After two long flights to India, through Heathrow, we have arrived in India, safe and sound, if a bit tired. On day one, the wonderful staff and faculty at Madras Christian College, our first hosts, have fed us and kept us busy despite our desire to sleep through the day. Three great meals, a couple of meetings, work on getting our communications up and running (mobile phones, internet, etc.), and an afternoon tour of campus in the heat and humidity all ensure a good night’s sleep.
My family and I are up early. Amy and Evelyn have gone for a walk and I am catching up on blog site issues. A quick post about our first day seemed in order. Most notable on the campus tour was the MCC farm, which has a couple of new features in addition to the vermiculture facility, the piggery (best pork in Chennai according to one of our guides), apiculture, fish breeding facility, and other assorted livestock. Last year a solar farm was created on the site, which our guides claim will produce about 50% of MCC’s electricity needs when completed. One of our Furman students noted that Furman University’s solar farm is bigger and yet produces only about 1% of Furman’s electricity needs. This says something about electricity consumption in the US vs. India.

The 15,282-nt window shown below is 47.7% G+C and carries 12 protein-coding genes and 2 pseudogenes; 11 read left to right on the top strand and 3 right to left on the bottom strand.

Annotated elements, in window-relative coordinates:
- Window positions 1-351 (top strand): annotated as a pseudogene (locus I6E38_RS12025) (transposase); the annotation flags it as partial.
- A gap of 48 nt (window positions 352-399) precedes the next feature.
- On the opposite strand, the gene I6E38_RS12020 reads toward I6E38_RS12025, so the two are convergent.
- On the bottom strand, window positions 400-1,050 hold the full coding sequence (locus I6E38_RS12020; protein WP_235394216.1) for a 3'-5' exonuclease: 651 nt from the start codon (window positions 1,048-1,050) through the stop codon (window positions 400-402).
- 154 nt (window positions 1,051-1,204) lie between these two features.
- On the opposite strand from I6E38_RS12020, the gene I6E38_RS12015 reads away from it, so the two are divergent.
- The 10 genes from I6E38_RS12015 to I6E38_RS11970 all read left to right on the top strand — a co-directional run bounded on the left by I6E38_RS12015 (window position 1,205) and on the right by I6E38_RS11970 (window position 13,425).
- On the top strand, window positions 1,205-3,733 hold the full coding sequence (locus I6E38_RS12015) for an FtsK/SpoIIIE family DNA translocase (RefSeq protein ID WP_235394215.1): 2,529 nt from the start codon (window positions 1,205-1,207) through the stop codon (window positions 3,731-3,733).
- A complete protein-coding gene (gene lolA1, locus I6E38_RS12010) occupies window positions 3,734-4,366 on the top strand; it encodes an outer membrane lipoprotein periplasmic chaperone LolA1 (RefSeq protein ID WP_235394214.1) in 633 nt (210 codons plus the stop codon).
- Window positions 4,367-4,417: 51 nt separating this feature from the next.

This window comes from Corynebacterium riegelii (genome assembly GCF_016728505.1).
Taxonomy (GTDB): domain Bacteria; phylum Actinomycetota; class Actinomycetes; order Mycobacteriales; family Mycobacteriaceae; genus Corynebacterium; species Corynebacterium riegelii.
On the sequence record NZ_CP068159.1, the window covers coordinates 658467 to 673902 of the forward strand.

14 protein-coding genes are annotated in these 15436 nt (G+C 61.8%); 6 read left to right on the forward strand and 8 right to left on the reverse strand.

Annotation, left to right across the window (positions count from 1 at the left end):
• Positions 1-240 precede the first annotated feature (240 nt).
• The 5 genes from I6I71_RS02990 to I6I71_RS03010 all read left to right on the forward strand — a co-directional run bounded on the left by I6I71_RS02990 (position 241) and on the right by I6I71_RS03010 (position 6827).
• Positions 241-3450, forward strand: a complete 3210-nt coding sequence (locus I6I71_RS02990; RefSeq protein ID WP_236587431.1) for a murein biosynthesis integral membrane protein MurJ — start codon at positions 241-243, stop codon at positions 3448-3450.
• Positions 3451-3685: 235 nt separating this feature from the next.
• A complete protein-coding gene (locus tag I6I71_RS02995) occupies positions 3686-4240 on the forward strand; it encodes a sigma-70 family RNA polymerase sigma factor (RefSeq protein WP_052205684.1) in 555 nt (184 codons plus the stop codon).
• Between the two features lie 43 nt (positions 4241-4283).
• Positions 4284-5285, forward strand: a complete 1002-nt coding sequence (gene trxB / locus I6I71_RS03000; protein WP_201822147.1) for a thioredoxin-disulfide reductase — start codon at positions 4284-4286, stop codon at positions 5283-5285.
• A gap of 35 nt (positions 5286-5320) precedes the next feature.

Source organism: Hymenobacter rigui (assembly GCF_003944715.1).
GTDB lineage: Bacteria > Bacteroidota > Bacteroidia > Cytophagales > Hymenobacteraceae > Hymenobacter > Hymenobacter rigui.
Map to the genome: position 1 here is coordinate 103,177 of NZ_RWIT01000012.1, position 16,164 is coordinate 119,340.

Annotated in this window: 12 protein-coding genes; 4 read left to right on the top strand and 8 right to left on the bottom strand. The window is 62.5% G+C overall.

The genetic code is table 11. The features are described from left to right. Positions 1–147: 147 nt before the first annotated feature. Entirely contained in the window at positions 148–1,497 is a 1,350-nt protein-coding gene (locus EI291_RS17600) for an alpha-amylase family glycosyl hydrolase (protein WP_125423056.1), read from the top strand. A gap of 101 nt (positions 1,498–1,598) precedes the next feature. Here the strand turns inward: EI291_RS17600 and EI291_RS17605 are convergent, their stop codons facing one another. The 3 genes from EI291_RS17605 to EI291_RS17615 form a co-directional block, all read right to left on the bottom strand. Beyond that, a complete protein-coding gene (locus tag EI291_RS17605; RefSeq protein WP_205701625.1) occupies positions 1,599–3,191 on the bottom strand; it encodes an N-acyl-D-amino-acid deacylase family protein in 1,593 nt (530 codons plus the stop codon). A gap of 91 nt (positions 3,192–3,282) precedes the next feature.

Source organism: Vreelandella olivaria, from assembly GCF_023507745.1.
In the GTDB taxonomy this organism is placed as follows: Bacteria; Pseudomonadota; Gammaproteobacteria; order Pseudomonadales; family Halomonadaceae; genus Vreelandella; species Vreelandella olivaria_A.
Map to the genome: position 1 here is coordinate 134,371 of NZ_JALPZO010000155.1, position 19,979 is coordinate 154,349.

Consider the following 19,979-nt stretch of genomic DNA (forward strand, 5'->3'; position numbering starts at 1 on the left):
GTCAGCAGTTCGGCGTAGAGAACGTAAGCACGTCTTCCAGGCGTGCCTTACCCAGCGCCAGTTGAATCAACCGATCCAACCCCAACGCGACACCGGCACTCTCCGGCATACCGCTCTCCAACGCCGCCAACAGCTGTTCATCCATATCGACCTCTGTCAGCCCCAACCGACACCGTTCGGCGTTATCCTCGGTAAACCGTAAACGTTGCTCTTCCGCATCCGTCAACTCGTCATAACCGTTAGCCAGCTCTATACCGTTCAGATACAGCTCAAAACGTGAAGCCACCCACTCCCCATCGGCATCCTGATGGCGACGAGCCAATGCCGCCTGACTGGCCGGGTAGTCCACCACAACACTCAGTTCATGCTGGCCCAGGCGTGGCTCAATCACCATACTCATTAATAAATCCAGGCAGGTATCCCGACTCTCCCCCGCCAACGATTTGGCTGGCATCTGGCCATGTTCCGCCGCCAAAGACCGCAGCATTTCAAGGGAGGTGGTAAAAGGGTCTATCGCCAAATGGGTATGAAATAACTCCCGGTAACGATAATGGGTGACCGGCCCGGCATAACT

Another addition is the replacement of maize with a mango orchard. Apparently, much of the corn grown on campus was doing little more than feeding the spotted deer, so they’ve switched to mangoes. Unfortunately, we’re about 5 years from the trees producing fruit. They should grow quickly when irrigated with water from their manure-decomposition pond, which is a kind of wastewater treatment facility. Hog manure sits in the water, begins to break down and the nutrient-rich water is then used to water the crops. One aspect of the farm is used to enhance another aspect of the farm. Industrial ecology applied to the farm.